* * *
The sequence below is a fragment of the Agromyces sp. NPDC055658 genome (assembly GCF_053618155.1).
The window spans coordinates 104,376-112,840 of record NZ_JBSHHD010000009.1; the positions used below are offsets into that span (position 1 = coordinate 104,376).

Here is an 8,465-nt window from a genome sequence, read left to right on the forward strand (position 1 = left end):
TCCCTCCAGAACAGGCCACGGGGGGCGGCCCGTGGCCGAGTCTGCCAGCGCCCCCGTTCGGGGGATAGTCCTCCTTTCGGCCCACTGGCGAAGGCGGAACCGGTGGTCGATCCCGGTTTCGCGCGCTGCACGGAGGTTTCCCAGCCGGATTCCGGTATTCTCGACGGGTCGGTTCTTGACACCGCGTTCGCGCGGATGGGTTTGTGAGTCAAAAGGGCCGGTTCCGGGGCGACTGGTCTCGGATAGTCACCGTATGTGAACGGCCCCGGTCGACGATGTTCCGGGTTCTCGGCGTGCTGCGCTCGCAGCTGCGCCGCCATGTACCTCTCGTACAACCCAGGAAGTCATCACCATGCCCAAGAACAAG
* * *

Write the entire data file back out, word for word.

The sequence below is a fragment of the Agromyces sp. NPDC055658 genome (assembly GCF_053618155.1).
The window spans coordinates 104,376-112,840 of record NZ_JBSHHD010000009.1; the positions used below are offsets into that span (position 1 = coordinate 104,376).

Here is an 8,465-nt window from a genome sequence, read left to right on the forward strand (position 1 = left end):
TCCCTCCAGAACAGGCCACGGGGGGCGGCCCGTGGCCGAGTCTGCCAGCGCCCCCGTTCGGGGGATAGTCCTCCTTTCGGCCCACTGGCGAAGGCGGAACCGGTGGTCGATCCCGGTTTCGCGCGCTGCACGGAGGTTTCCCAGCCGGATTCCGGTATTCTCGACGGGTCGGTTCTTGACACCGCGTTCGCGCGGATGGGTTTGTGAGTCAAAAGGGCCGGTTCCGGGGCGACTGGTCTCGGATAGTCACCGTATGTGAACGGCCCCGGTCGACGATGTTCCGGGTTCTCGGCGTGCTGCGCTCGCAGCTGCGCCGCCATGTACCTCTCGTACAACCCAGGAAGTCATCACCATGCCCAAGAACAAG